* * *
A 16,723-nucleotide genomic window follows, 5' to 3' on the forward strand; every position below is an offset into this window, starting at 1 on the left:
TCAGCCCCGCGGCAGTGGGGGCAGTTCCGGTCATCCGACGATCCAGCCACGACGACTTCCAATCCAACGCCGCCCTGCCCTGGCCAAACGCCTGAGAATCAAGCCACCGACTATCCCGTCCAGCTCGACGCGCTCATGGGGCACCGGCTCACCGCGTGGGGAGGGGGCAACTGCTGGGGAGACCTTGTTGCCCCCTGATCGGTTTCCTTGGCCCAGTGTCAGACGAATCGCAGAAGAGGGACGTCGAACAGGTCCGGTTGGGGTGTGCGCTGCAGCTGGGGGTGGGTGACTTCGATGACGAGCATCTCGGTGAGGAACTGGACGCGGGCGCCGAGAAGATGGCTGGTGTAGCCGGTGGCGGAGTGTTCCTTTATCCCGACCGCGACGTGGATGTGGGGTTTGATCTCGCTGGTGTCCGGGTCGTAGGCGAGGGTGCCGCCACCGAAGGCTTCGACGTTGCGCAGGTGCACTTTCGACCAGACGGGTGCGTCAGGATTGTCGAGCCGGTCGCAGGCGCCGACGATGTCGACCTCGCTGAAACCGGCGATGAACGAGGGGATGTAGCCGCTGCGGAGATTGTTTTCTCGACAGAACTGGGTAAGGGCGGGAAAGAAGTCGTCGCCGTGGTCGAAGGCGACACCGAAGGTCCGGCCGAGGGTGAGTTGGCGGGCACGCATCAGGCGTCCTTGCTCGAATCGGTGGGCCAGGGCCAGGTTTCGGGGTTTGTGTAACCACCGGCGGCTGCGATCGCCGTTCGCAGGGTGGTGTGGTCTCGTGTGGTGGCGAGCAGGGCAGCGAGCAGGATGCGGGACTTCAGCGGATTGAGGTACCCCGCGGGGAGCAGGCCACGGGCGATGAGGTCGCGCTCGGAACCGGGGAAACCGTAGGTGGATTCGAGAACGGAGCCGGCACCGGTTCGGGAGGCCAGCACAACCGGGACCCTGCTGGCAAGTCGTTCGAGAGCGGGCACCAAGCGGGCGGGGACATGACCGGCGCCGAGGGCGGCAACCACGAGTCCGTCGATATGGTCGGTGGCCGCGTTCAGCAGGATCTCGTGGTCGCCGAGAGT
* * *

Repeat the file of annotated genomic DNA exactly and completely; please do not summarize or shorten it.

A 16,723-nucleotide genomic window follows, 5' to 3' on the forward strand; every position below is an offset into this window, starting at 1 on the left:
TCAGCCCCGCGGCAGTGGGGGCAGTTCCGGTCATCCGACGATCCAGCCACGACGACTTCCAATCCAACGCCGCCCTGCCCTGGCCAAACGCCTGAGAATCAAGCCACCGACTATCCCGTCCAGCTCGACGCGCTCATGGGGCACCGGCTCACCGCGTGGGGAGGGGGCAACTGCTGGGGAGACCTTGTTGCCCCCTGATCGGTTTCCTTGGCCCAGTGTCAGACGAATCGCAGAAGAGGGACGTCGAACAGGTCCGGTTGGGGTGTGCGCTGCAGCTGGGGGTGGGTGACTTCGATGACGAGCATCTCGGTGAGGAACTGGACGCGGGCGCCGAGAAGATGGCTGGTGTAGCCGGTGGCGGAGTGTTCCTTTATCCCGACCGCGACGTGGATGTGGGGTTTGATCTCGCTGGTGTCCGGGTCGTAGGCGAGGGTGCCGCCACCGAAGGCTTCGACGTTGCGCAGGTGCACTTTCGACCAGACGGGTGCGTCAGGATTGTCGAGCCGGTCGCAGGCGCCGACGATGTCGACCTCGCTGAAACCGGCGATGAACGAGGGGATGTAGCCGCTGCGGAGATTGTTTTCTCGACAGAACTGGGTAAGGGCGGGAAAGAAGTCGTCGCCGTGGTCGAAGGCGACACCGAAGGTCCGGCCGAGGGTGAGTTGGCGGGCACGCATCAGGCGTCCTTGCTCGAATCGGTGGGCCAGGGCCAGGTTTCGGGGTTTGTGTAACCACCGGCGGCTGCGATCGCCGTTCGCAGGGTGGTGTGGTCTCGTGTGGTGGCGAGCAGGGCAGCGAGCAGGATGCGGGACTTCAGCGGATTGAGGTACCCCGCGGGGAGCAGGCCACGGGCGATGAGGTCGCGCTCGGAACCGGGGAAACCGTAGGTGGATTCGAGAACGGAGCCGGCACCGGTTCGGGAGGCCAGCACAACCGGGACCCTGCTGGCAAGTCGTTCGAGAGCGGGCACCAAGCGGGCGGGGACATGACCGGCGCCGAGGGCGGCAACCACGAGTCCGTCGATATGGTCGGTGGCCGCGTTCAGCAGGATCTCGTGGTCGCCGAGAGT